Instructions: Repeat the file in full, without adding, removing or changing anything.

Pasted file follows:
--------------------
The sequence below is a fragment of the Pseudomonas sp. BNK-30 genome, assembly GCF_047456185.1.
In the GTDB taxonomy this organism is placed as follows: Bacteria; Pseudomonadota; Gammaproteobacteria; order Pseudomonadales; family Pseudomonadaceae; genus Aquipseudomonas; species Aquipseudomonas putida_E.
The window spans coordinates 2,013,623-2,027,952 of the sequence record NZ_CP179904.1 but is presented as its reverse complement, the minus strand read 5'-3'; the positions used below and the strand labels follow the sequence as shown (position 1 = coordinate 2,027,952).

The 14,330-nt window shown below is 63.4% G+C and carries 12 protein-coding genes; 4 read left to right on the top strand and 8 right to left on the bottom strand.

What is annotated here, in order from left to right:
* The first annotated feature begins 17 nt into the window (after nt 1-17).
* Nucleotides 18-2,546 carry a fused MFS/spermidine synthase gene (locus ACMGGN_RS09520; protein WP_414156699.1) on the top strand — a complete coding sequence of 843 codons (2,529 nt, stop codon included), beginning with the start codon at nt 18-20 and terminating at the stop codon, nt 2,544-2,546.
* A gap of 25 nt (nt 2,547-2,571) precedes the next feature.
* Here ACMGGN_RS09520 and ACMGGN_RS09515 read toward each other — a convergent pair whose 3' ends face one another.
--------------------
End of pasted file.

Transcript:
The sequence below is a fragment of the Pseudomonas sp. BNK-30 genome, assembly GCF_047456185.1.
In the GTDB taxonomy this organism is placed as follows: Bacteria; Pseudomonadota; Gammaproteobacteria; order Pseudomonadales; family Pseudomonadaceae; genus Aquipseudomonas; species Aquipseudomonas putida_E.
The window spans coordinates 2,013,623-2,027,952 of the sequence record NZ_CP179904.1 but is presented as its reverse complement, the minus strand read 5'-3'; the positions used below and the strand labels follow the sequence as shown (position 1 = coordinate 2,027,952).

The 14,330-nt window shown below is 63.4% G+C and carries 12 protein-coding genes; 4 read left to right on the top strand and 8 right to left on the bottom strand.

What is annotated here, in order from left to right:
* The first annotated feature begins 17 nt into the window (after nt 1-17).
* Nucleotides 18-2,546 carry a fused MFS/spermidine synthase gene (locus ACMGGN_RS09520; protein WP_414156699.1) on the top strand — a complete coding sequence of 843 codons (2,529 nt, stop codon included), beginning with the start codon at nt 18-20 and terminating at the stop codon, nt 2,544-2,546.
* A gap of 25 nt (nt 2,547-2,571) precedes the next feature.
* Here ACMGGN_RS09520 and ACMGGN_RS09515 read toward each other — a convergent pair whose 3' ends face one another.